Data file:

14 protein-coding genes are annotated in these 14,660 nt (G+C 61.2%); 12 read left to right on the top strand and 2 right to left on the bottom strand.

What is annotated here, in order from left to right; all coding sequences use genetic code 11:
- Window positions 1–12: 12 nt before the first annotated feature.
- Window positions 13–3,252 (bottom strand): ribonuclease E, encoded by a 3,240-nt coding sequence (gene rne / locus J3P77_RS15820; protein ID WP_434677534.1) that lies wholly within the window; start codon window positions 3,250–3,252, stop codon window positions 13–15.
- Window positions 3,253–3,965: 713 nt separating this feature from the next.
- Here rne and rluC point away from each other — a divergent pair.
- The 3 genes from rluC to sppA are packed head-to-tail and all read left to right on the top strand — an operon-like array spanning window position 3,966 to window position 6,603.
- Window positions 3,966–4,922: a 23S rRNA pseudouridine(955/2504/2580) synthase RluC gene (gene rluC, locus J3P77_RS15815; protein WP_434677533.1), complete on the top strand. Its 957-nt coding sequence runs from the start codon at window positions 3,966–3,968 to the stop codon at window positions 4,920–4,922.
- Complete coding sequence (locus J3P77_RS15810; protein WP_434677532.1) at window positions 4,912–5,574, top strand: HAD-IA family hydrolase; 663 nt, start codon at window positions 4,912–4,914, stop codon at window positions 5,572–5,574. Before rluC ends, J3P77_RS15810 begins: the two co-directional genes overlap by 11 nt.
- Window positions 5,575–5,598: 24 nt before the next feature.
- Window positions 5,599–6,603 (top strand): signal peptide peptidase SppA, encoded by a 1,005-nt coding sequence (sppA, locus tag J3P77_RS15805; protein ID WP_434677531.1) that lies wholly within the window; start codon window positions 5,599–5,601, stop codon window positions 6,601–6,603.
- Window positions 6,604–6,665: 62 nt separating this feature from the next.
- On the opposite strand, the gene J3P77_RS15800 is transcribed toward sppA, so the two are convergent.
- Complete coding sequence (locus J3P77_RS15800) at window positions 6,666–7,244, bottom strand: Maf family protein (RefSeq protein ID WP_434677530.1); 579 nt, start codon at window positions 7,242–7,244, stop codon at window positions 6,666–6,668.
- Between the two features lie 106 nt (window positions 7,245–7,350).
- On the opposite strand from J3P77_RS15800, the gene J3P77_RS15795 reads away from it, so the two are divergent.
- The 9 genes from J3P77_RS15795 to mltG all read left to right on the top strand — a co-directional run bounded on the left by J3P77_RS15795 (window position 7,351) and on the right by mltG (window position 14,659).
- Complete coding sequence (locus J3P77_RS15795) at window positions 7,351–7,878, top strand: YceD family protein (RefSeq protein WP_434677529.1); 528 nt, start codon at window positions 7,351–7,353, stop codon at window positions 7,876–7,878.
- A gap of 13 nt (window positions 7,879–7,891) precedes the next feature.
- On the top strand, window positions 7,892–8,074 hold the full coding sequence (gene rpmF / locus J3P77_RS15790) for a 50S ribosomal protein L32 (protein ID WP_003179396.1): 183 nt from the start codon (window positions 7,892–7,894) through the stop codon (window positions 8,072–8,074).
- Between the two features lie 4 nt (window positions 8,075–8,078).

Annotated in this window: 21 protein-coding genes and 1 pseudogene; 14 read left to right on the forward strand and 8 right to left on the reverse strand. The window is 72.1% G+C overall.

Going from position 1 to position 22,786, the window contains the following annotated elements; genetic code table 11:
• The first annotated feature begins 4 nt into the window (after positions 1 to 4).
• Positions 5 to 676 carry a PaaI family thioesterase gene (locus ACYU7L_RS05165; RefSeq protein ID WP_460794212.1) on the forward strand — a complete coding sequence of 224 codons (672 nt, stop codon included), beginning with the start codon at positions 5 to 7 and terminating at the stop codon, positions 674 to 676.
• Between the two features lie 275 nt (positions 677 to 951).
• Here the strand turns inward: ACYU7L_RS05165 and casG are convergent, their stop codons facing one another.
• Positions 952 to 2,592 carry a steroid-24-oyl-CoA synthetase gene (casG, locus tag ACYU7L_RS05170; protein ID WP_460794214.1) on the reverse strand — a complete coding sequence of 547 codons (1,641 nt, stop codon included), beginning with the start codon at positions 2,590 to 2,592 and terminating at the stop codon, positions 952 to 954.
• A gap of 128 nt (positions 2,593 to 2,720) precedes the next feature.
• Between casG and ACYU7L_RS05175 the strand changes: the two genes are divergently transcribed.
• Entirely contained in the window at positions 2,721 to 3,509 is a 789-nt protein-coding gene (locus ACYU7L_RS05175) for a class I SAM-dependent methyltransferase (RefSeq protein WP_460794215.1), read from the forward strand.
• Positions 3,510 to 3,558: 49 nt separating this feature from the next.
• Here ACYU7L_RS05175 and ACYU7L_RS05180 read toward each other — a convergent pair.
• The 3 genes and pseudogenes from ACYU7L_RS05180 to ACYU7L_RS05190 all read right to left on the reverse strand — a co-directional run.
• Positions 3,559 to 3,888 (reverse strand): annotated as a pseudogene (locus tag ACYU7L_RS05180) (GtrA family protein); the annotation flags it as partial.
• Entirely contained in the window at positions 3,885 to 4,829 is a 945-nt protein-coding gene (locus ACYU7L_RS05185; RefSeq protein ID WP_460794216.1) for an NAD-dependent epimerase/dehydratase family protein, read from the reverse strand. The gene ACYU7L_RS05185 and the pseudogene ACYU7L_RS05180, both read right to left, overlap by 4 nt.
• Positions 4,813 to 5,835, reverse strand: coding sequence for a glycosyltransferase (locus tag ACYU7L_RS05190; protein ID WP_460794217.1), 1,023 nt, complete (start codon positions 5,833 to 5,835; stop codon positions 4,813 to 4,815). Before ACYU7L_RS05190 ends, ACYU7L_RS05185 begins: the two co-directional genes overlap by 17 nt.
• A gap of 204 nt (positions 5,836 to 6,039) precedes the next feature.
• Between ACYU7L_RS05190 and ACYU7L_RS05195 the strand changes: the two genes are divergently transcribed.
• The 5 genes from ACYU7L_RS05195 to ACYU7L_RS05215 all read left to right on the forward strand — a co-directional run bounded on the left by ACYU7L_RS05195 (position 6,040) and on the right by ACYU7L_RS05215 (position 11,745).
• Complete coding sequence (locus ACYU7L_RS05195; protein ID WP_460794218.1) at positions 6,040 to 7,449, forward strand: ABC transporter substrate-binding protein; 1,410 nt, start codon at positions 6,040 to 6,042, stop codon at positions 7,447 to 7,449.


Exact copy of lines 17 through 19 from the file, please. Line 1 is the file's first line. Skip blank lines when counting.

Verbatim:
- The 9 genes from J3P77_RS15795 to mltG all read left to right on the top strand — a co-directional run bounded on the left by J3P77_RS15795 (window position 7,351) and on the right by mltG (window position 14,659).
- Complete coding sequence (locus J3P77_RS15795) at window positions 7,351–7,878, top strand: YceD family protein (RefSeq protein WP_434677529.1); 528 nt, start codon at window positions 7,351–7,353, stop codon at window positions 7,876–7,878.
- A gap of 13 nt (window positions 7,879–7,891) precedes the next feature.